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Ten worst British foods

Britain has never been notorious for great food, with most residents choosing Italian, Chinese or Indian restaurants when they go for a meal out. Many people who come to the UK are a bit mystified by our culinary choices, but there’s something comforting about Britain’s notoriously ‘bad’ meals.

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  1. Jellied eels 

    According to some sources, jellied eels became popular in 19th Century London because they were all that could survive in the heavily polluted Thames river. The ‘jelly’ the eels are cooked in is actually gelatine. Tempted to try some? They’re a bit of a rarity nowadays, but some street vendors still sell them!

     

    Marmite 

    Don’t mistake this for chocolate spread. Marmite is a sticky, dark brown paste often spread on toast or in sandwiches. It has a distinctive, powerful flavour which is very salty and has caused quite a divide in the British public, with people either loving it or hating it.

     

    Stargazy pie 

    Stargazy pie is a Cornish dish made from pilchards, eggs and potatoes baked within a pastry crust. The main feature of the dish is that the fish heads will poke through the top of the crust and appear to gaze upwards. If you’re not keen on being stared at by your food, you might want to give this one a miss.


  2. Scotch egg

    The clue’s in the name with this one – the Scotch Egg comes from Scotland and consists of a hardboiled egg wrapped in sausage meat, coated in breadcrumbs and deep-fried. If you can stomach that, why not try a Manchester egg (a pickled egg wrapped in pork meat and Lancashire black pudding)?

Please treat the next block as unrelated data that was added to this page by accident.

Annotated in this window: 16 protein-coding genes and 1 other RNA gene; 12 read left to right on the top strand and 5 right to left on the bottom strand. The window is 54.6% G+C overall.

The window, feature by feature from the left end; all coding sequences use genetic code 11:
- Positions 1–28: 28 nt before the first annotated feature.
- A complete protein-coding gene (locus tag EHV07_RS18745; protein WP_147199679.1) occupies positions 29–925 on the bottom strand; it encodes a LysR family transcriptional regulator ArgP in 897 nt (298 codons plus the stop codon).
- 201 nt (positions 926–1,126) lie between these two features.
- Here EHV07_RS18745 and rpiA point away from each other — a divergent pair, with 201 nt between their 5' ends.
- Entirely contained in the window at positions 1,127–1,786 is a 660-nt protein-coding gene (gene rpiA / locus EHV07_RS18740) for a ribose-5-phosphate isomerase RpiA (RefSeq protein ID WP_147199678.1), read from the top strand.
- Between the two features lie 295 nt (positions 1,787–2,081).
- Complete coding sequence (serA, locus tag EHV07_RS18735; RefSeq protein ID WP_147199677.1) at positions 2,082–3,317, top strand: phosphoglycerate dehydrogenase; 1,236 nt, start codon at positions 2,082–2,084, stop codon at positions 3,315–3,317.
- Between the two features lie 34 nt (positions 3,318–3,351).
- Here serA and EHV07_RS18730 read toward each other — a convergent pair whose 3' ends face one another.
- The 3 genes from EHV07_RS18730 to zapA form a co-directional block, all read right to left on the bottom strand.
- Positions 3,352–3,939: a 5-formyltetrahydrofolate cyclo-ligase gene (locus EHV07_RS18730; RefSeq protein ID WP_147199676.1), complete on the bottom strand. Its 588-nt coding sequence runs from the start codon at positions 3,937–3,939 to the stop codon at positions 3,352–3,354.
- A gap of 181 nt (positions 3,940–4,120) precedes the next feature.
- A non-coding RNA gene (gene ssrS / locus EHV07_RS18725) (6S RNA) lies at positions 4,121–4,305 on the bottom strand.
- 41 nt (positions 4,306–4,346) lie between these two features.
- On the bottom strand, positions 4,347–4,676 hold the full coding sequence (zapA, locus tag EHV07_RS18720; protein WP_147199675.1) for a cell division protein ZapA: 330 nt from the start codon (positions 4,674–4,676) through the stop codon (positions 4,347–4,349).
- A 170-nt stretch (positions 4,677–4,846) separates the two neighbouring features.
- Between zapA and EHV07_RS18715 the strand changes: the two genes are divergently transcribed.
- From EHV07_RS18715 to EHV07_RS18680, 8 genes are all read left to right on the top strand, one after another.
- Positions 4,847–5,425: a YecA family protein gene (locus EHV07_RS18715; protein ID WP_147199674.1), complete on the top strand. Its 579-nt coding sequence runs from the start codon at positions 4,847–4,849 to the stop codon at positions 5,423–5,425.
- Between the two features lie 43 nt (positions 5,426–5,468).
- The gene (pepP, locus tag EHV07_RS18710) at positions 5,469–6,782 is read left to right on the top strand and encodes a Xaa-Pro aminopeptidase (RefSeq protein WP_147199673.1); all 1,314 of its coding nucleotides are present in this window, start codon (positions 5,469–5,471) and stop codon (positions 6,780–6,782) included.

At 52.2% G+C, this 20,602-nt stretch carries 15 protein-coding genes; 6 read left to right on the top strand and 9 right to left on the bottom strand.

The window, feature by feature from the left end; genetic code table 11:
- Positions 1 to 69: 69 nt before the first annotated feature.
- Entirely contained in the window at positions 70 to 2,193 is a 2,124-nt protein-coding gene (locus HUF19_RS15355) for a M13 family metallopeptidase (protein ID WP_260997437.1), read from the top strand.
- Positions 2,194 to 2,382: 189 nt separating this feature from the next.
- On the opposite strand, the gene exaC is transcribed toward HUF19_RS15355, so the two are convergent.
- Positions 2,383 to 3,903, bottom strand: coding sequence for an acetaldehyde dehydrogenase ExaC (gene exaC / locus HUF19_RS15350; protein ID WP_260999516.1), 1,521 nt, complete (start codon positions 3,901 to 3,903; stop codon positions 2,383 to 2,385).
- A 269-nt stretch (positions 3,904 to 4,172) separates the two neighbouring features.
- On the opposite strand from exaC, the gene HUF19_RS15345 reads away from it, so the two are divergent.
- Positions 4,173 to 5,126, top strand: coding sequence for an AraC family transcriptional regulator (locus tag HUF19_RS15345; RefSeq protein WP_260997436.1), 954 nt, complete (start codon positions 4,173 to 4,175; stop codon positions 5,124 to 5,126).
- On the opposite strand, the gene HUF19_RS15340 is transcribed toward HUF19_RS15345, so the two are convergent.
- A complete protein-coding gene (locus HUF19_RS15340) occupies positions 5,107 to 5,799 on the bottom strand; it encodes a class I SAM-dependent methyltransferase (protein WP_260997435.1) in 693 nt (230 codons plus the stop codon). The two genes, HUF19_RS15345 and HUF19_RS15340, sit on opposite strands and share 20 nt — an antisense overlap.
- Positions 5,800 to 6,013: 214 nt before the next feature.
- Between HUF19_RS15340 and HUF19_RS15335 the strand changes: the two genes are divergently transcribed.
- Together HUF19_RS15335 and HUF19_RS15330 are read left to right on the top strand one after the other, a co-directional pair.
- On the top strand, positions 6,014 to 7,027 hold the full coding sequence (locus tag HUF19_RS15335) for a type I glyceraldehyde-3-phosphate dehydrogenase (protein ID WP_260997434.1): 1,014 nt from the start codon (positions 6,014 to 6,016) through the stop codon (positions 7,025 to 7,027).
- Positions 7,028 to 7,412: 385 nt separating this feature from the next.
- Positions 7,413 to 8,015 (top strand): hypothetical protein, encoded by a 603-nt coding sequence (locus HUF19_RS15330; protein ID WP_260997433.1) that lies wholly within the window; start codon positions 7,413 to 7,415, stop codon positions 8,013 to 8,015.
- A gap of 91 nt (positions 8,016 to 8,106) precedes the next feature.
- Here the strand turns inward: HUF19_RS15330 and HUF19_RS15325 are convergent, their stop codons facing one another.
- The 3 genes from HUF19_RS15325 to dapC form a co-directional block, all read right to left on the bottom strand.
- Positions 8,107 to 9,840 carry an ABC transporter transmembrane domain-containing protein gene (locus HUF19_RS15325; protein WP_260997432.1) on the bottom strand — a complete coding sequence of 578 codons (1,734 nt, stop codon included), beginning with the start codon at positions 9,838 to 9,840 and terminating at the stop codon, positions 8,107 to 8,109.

Spotted dick

    If you can stop laughing at the name, Spotted Dick is actually pretty normal – a dessert

    consisting largely of suet and currants. Suet is a form of animal fat which is similar to lard.

     

    Haggis

    Traditionally from Scotland, Haggis is also quite popular in other parts of the UK. Some varieties use a composite of mincemeat but if you want the original recipe, you’re looking at sheep’s heart, liver and lungs encased in the animal’s stomach. Tuck in!

  3. Chip butty

    A chip butty is a sandwich made with white bread and hot chips, usually smothered with tomato sauce. This one’s on the list because it’s spectacularly bad for you – they mostly taste quite nice!

     

    Black pudding

    Black pudding doesn’t look much like a pudding in the dessert sense; this type of pudding is more like a giant sausage. It comprises onions, milk, oatmeal – and quite a lot of pig’s blood. It’s considered a delicacy in the north-east of England. Keep an open mind...

  4. Black Pudding - Classic English Breakfast - Jones the Grocer, Chadstone AUD13
    Black Pudding - Classic English Breakfast - Jones the Grocer, Chadstone AUD13
  5. Semolina pudding

     

    Many British people will remember this from their school days. Semolina pudding is a porridge-like dessert made with milk and grain. It’s famous for being unpleasantly runny and slimy to eat and isn’t favoured by many households today.


    Liver and onions

    Pretty much exactly what it sounds like, liver and onions consists of sliced or diced cuts of animal liver which is served along with fried onions and mashed potatoes. It’s also a popular dish over in Germany.

    Of course, there are plenty of lovely British dishes to try as well, so don’t fret if you’ve booked onto one of the language courses at Malvern House! Sunday roast dinners, scones with clotted cream and fresh fish and chips are just some of the culinary treats enjoyed in Britain today.

    London has plenty of restaurants which are popular with locals and tourists alike. If you’re looking for IELTS courses in London, you’ll have plenty of chances to try out some great British food.


  6. Resource box

    British cuisine

    Article from Wikipedia.

    Love British Food

    Website for enthusiasts of British food.

    UK Food Bloggers Association

    Website for those writing about British food.

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